Yes, There ARE deadlines in Agile
I was recently asked to engage in a debate over whether or not there are deadlines in agile. There were a few folks involved in the debate and the predominant perspective seemed to be that true agile efforts have no external deadlines - all deadlines are self-imposed by the team in the form of an iteration commitment or a scope negotiation with the Product Owner.
This is bunk.
Target dates happen often. Maybe there is a regulatory change taking effect on a certain date. Perhaps there is an upcoming industry event that happens once per year. We might find ourselves in a position where the available capital runs out in another few months. And sometimes the organization makes a very public promise to key customers or stakeholders.
I’m not saying that these things should happen. But they do. And to insist that if they do, then we aren’t agile, is a gross over-simplification of agile.
So, yes, there are deadlines in agile.
A healthy high-functioning agile team is delivering working software frequently. Ideally daily, but certainly every few weeks. They are working in small, discrete pieces. Small pieces make for smoother flow, which allows for more accurate forecasting. Small pieces also allows them to introduce change with less disruption.
A healthy high-functioning team is also keeping a close eye on the number of items they have in progress at any given time. By limiting the amount of work in progress, they are again increasing their ability to respond to change.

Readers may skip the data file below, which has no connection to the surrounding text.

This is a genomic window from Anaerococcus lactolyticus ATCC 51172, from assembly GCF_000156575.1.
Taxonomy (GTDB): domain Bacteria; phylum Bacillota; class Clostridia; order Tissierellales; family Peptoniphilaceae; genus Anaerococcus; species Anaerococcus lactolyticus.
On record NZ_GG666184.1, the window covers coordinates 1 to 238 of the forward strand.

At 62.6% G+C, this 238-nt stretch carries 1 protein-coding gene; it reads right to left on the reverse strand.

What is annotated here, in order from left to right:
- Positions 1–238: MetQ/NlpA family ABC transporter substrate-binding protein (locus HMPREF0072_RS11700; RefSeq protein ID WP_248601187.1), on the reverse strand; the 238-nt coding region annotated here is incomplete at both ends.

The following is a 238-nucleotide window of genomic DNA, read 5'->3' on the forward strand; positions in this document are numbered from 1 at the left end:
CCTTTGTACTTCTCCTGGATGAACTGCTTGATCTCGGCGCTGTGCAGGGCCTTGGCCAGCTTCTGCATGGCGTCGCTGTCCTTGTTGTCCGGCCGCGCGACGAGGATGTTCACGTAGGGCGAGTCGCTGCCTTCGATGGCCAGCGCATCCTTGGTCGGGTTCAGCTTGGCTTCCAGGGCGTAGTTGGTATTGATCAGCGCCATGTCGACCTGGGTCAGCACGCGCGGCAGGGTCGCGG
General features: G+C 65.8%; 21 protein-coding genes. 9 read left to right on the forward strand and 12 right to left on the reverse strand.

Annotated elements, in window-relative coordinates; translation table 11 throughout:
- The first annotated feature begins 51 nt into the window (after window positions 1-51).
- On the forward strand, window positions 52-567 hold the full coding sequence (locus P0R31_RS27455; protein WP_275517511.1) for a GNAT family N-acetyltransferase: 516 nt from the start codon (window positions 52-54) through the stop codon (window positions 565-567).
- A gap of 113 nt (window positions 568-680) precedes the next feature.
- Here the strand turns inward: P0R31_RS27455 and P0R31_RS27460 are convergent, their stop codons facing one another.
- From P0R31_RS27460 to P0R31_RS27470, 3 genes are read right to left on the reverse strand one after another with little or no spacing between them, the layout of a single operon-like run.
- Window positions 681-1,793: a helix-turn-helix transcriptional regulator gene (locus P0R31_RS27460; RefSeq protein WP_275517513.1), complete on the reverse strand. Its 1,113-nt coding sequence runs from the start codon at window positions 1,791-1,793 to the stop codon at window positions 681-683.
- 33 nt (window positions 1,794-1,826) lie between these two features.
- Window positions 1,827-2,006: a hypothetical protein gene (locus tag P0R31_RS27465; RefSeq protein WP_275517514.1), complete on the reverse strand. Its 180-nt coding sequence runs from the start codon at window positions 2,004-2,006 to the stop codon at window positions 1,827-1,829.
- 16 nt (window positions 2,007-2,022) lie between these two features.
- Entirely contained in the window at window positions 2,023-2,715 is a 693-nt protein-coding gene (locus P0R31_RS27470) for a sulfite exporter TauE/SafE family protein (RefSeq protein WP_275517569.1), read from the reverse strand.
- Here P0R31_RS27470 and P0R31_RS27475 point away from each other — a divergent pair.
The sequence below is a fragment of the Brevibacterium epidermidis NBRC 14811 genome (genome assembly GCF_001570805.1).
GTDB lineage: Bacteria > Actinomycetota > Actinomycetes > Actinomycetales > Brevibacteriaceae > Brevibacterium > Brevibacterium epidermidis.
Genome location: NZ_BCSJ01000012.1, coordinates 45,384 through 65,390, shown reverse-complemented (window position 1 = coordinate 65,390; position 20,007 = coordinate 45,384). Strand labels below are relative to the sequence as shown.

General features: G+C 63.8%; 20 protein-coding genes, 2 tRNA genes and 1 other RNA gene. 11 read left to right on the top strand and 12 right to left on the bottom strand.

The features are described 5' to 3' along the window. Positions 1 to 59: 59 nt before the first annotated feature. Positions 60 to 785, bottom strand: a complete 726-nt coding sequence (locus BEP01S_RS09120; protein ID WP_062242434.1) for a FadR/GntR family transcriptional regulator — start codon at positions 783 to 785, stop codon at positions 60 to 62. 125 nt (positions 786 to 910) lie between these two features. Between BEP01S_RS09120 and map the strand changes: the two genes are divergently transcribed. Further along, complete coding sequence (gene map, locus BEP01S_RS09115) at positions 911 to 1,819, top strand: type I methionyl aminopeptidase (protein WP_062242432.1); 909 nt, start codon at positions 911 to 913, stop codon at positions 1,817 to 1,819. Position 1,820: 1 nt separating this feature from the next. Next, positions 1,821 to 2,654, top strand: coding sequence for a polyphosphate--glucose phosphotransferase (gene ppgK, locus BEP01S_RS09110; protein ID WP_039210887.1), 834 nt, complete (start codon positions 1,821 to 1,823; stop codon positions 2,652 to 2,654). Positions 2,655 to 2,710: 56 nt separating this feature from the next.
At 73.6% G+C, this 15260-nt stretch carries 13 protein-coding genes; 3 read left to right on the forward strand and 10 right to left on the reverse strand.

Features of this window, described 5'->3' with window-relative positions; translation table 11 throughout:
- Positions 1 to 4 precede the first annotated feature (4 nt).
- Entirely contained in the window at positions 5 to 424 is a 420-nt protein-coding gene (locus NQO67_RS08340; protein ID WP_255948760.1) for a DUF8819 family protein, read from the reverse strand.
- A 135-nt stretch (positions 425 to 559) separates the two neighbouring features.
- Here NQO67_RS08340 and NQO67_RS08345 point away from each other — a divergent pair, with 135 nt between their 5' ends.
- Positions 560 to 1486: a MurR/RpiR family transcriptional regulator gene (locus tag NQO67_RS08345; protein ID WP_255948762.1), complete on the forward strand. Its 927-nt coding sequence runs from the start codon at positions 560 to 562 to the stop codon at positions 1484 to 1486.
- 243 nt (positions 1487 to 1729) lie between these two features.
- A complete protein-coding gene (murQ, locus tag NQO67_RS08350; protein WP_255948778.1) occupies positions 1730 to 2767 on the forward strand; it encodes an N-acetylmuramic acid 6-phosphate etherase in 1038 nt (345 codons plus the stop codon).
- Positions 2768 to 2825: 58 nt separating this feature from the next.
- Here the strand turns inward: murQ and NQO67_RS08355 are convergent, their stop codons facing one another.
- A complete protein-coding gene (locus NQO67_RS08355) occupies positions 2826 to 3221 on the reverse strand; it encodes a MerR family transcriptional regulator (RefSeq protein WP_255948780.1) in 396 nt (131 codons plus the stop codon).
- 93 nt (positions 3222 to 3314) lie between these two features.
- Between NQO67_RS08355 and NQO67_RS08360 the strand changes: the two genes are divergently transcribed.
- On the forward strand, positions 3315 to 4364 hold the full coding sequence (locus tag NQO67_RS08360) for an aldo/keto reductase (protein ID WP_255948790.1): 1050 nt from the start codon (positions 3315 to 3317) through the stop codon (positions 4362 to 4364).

A healthy high-functioning team is incrementing the solution, even when they know what the detailed requirements are. They are doing this to reduce risk (less functionality/polish is better than no functionality/polish), to learn about both the implementation and the customer’s response, and to increase their options (this is basic, but works - let’s move on to something else for now).
With these disciplines in place, a target date becomes a discussion of probability and scope. Probability is about the likelihood the desired scope can be completed by the date. If the probability is low, then scope needs to be adjusted. This is not necessarily a matter of whether or not a feature gets delivered, but how much of the feature and in what fashion.
This is an opportunity for the team to take on technical debt in a healthy manner. Can we defer type-ahead in the search bar? Can we do an export of data once per day for down-stream systems instead of writing the full API and then implement the API later? Can we launch with fewer products and focus on ones that have fewer options to reduce complexity?
The team is actively involved in all of these discussions. Planning is done based on the data available. Communication is frequent. The team is not making commitments and is not negotiating with an external Product Owner - these are not healthy concepts.
The Product Owner is a member of the team and the whole team is forecasting based on data and collaborating together to figure out how to best deliver as valuable a working solution as possible in the time available.
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